Bar spacing is equally important in preventing injuries and allowing for maximum climbing mobility. Make sure the bar spacing is smaller than your bird’s head to prevent him/her from becoming trapped in the bars. Horizontal bars give greater climbing mobility for increased exercise and play. The diameters of the bars determine the strength of the bars. The bars should be stronger than your bird and they should be large enough to allow for easy gripping.
Size and shape is also an important factor when considering a cage. I generally recommend that you purchase the largest cage that your can afford and can accommodate space wise. At the very minimum, your bird should be able to comfortably extend both of his/her wings at the same time. Highly active birds such as: Lovebirds, Parrotlets, Caiques, etc., require a larger cage than their size would indicate. The cage should be large enough to hang a few toys and allow for active play such as climbing, swinging, hopping, jumping, etc.
The overall shape of the cage will determine how much actually usable space is available.With the exception of Macaws and other long tailed birds, the width of the cage is more important than the height. Use the inside width dimensions to determine the amount of usable space. Round or dome top cages can make placement of hanging toys more difficult.
Components such as Swing out feeder doors offer a safe and convenient way to feed, especially for the aggressive bird and breeding pairs. Your bird sitter will also appreciate the added security. Most cages come with 2 feeding stations and two dishes. Several cages are manufactured with 3 to 4 feeding stations. Extra feeding stations will allow you to offer several different types of food at the same time. For added convenience, purchase an extra set of food dishes.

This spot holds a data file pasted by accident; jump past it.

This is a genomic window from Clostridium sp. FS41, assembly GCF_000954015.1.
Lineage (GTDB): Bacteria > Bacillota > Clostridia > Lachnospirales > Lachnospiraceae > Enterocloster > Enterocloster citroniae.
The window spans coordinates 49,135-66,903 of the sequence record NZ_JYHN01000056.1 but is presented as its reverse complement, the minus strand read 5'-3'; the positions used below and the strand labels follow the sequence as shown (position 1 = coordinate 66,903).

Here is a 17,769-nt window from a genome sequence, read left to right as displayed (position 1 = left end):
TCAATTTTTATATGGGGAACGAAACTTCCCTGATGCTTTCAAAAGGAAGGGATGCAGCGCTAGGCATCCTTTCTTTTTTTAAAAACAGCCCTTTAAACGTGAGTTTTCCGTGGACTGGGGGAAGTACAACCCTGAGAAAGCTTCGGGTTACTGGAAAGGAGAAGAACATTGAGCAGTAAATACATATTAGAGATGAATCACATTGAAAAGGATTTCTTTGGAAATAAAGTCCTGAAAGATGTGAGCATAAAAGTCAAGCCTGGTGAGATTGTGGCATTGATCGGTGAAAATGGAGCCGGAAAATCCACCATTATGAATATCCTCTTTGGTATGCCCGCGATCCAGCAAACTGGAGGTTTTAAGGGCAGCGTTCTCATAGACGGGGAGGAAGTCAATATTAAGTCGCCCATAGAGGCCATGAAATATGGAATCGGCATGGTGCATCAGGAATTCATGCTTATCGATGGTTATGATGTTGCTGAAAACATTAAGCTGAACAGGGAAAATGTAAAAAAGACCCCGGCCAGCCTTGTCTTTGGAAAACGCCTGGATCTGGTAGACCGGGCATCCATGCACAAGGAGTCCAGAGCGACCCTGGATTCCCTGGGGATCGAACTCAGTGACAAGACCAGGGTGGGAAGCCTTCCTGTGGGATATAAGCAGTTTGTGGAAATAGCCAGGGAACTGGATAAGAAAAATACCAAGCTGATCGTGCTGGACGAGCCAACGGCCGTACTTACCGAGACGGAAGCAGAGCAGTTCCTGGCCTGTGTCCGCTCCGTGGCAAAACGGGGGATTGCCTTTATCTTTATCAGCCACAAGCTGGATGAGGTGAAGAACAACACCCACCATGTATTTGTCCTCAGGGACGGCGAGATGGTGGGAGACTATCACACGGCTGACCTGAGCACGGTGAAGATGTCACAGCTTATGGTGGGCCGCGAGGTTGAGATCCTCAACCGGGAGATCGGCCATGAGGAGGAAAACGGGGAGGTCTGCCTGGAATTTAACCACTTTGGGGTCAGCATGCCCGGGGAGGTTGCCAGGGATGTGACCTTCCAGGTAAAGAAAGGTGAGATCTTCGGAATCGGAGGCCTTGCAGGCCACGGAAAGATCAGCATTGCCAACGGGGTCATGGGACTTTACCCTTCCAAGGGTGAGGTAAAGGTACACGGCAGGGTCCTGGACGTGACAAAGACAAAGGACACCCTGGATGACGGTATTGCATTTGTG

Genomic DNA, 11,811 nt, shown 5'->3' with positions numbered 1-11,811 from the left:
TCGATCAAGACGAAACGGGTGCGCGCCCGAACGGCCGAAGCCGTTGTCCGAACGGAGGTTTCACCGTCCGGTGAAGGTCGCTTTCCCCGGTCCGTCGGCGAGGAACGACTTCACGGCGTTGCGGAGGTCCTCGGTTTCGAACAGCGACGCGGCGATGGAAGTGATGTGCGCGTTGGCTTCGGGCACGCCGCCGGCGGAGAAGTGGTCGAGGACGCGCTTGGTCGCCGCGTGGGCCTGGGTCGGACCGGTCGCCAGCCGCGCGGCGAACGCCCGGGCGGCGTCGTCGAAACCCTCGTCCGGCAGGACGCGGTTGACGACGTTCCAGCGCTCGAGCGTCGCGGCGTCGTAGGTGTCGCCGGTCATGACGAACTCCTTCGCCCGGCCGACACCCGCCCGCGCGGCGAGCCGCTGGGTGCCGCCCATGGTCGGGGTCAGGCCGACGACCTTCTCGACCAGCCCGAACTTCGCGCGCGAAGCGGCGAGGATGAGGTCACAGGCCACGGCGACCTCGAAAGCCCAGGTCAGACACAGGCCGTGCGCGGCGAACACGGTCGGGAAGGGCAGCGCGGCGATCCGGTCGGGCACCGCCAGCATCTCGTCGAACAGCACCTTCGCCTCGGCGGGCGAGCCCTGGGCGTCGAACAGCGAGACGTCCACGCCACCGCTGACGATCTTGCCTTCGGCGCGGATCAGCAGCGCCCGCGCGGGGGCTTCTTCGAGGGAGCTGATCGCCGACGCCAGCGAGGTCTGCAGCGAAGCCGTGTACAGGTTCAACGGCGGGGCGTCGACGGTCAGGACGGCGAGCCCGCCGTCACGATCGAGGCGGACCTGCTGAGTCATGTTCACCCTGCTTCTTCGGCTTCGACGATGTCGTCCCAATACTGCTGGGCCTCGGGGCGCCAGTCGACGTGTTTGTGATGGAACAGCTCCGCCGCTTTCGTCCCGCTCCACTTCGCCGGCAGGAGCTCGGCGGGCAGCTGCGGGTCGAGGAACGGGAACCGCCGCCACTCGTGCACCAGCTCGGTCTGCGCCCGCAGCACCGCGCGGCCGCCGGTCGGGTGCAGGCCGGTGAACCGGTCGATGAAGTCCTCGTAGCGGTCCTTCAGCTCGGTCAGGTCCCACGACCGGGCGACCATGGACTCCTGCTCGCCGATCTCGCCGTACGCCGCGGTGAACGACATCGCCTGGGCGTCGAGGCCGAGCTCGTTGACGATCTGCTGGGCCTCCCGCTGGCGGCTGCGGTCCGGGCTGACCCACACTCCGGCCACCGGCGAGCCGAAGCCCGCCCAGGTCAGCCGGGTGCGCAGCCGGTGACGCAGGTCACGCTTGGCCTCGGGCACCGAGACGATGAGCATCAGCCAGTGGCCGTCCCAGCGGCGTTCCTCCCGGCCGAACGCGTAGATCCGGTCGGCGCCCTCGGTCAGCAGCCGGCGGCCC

Food dishes come in a varity of styles, colors, shapes, and are made from plastic, ceramic, or stainless steel. Lock down feeder dishes will prevent your bird from dumping his/her dishes over. Some birds like to toss their seed out of their dish. Dish covers and hoods can help contain the mess and save on wasted seed.
The main entry door on your cage should be large enough to remove the bird with ease. Entry doors and feeder doors should have a locking mechanism that will prevent accidental escape. If your bird learns how to open the cage doors, then you will have to add some type of safety feature such as quick links or locks. Make sure the quick links and/or locks are inaccessible to your bird.
Removable grids and litter trays are other cage options. They are easier to clean than solid cage floors.They can also prevent your bird from getting to the old food on the bottom of the cage, provided the distance between the grid and the tray is greater than your bird can reach. It is amazing at how far they can stretch those legs.
Removable seed guards can also help contain the mess to the inside of the cage making clean up outside of the cage easier. Seed guards will also need to be cleaned regularly.
Play tops are a convenient way to give birds time out of the cage. They can save space and money by not having to purchase an additional playstand. Many of the play top cages have an extra litter tray for use on the play top to make clean up easier.
Cleaning he cage is an important aspect to maintaining the good health of your pet bird. Change the litter tray daily. Wash the entire cage and perches weekly (or more often if necessary) using a mild soap. Disinfect the cage monthly using a 10% bleach/water solution, or other commercial disinfectant, and rinse well.
Purchasing a new bird is an exciting time and shopping for all of the supplies can be fun. Consider all aspects of the cage construction and disign . Remember to consider safety first and your bird’s cage will truly become his/her castle.